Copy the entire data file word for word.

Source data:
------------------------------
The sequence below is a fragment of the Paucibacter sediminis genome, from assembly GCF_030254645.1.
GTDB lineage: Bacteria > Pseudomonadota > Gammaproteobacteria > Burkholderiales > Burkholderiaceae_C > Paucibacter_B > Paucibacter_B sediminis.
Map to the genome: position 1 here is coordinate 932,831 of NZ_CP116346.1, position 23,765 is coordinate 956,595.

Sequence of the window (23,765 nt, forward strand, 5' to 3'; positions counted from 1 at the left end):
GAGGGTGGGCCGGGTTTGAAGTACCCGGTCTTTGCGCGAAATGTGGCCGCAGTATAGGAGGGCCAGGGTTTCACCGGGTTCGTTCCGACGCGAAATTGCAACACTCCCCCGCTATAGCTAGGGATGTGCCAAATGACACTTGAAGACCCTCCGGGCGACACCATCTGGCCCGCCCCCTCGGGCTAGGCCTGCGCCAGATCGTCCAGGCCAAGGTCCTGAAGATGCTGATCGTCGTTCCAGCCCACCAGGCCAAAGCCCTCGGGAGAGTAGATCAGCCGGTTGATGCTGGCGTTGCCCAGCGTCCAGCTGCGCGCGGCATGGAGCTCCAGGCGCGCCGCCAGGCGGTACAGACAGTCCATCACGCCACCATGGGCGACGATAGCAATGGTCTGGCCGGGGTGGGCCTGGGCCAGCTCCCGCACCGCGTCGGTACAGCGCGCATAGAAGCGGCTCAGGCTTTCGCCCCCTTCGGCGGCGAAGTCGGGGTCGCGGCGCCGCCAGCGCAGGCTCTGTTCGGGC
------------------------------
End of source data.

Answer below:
The sequence below is a fragment of the Paucibacter sediminis genome, from assembly GCF_030254645.1.
GTDB lineage: Bacteria > Pseudomonadota > Gammaproteobacteria > Burkholderiales > Burkholderiaceae_C > Paucibacter_B > Paucibacter_B sediminis.
Map to the genome: position 1 here is coordinate 932,831 of NZ_CP116346.1, position 23,765 is coordinate 956,595.

Sequence of the window (23,765 nt, forward strand, 5' to 3'; positions counted from 1 at the left end):
GAGGGTGGGCCGGGTTTGAAGTACCCGGTCTTTGCGCGAAATGTGGCCGCAGTATAGGAGGGCCAGGGTTTCACCGGGTTCGTTCCGACGCGAAATTGCAACACTCCCCCGCTATAGCTAGGGATGTGCCAAATGACACTTGAAGACCCTCCGGGCGACACCATCTGGCCCGCCCCCTCGGGCTAGGCCTGCGCCAGATCGTCCAGGCCAAGGTCCTGAAGATGCTGATCGTCGTTCCAGCCCACCAGGCCAAAGCCCTCGGGAGAGTAGATCAGCCGGTTGATGCTGGCGTTGCCCAGCGTCCAGCTGCGCGCGGCATGGAGCTCCAGGCGCGCCGCCAGGCGGTACAGACAGTCCATCACGCCACCATGGGCGACGATAGCAATGGTCTGGCCGGGGTGGGCCTGGGCCAGCTCCCGCACCGCGTCGGTACAGCGCGCATAGAAGCGGCTCAGGCTTTCGCCCCCTTCGGCGGCGAAGTCGGGGTCGCGGCGCCGCCAGCGCAGGCTCTGTTCGGGC